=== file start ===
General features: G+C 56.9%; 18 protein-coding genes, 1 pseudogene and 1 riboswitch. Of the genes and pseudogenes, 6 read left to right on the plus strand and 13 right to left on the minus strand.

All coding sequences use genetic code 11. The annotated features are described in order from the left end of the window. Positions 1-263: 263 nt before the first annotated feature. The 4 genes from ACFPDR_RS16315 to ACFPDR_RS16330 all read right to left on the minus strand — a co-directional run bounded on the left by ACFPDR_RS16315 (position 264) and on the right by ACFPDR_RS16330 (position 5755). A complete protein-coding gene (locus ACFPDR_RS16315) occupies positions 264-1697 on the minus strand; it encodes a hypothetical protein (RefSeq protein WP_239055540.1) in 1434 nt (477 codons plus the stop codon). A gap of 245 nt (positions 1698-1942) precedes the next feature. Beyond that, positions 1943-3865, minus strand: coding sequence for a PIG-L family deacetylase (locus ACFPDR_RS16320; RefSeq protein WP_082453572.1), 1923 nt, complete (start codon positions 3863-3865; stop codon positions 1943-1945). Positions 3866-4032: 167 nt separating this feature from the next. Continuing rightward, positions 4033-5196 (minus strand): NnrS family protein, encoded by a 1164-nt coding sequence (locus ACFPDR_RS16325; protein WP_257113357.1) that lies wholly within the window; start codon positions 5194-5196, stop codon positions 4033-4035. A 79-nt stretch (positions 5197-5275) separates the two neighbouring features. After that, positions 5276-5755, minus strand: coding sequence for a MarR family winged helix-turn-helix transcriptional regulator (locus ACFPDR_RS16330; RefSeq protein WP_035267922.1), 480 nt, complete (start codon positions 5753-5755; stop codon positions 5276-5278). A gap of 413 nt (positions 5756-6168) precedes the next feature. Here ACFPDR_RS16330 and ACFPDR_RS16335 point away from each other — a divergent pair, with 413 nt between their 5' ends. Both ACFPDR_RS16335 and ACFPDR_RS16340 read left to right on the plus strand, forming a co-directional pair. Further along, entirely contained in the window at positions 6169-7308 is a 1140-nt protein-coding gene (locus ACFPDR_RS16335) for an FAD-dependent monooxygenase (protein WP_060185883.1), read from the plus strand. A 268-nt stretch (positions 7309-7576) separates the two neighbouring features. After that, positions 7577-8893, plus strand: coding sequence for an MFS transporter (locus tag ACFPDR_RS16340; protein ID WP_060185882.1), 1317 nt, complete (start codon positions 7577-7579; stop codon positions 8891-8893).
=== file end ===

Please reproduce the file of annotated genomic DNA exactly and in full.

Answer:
General features: G+C 56.9%; 18 protein-coding genes, 1 pseudogene and 1 riboswitch. Of the genes and pseudogenes, 6 read left to right on the plus strand and 13 right to left on the minus strand.

All coding sequences use genetic code 11. The annotated features are described in order from the left end of the window. Positions 1-263: 263 nt before the first annotated feature. The 4 genes from ACFPDR_RS16315 to ACFPDR_RS16330 all read right to left on the minus strand — a co-directional run bounded on the left by ACFPDR_RS16315 (position 264) and on the right by ACFPDR_RS16330 (position 5755). A complete protein-coding gene (locus ACFPDR_RS16315) occupies positions 264-1697 on the minus strand; it encodes a hypothetical protein (RefSeq protein WP_239055540.1) in 1434 nt (477 codons plus the stop codon). A gap of 245 nt (positions 1698-1942) precedes the next feature. Beyond that, positions 1943-3865, minus strand: coding sequence for a PIG-L family deacetylase (locus ACFPDR_RS16320; RefSeq protein WP_082453572.1), 1923 nt, complete (start codon positions 3863-3865; stop codon positions 1943-1945). Positions 3866-4032: 167 nt separating this feature from the next. Continuing rightward, positions 4033-5196 (minus strand): NnrS family protein, encoded by a 1164-nt coding sequence (locus ACFPDR_RS16325; protein WP_257113357.1) that lies wholly within the window; start codon positions 5194-5196, stop codon positions 4033-4035. A 79-nt stretch (positions 5197-5275) separates the two neighbouring features. After that, positions 5276-5755, minus strand: coding sequence for a MarR family winged helix-turn-helix transcriptional regulator (locus ACFPDR_RS16330; RefSeq protein WP_035267922.1), 480 nt, complete (start codon positions 5753-5755; stop codon positions 5276-5278). A gap of 413 nt (positions 5756-6168) precedes the next feature. Here ACFPDR_RS16330 and ACFPDR_RS16335 point away from each other — a divergent pair, with 413 nt between their 5' ends. Both ACFPDR_RS16335 and ACFPDR_RS16340 read left to right on the plus strand, forming a co-directional pair. Further along, entirely contained in the window at positions 6169-7308 is a 1140-nt protein-coding gene (locus ACFPDR_RS16335) for an FAD-dependent monooxygenase (protein WP_060185883.1), read from the plus strand. A 268-nt stretch (positions 7309-7576) separates the two neighbouring features. After that, positions 7577-8893, plus strand: coding sequence for an MFS transporter (locus tag ACFPDR_RS16340; protein ID WP_060185882.1), 1317 nt, complete (start codon positions 7577-7579; stop codon positions 8891-8893).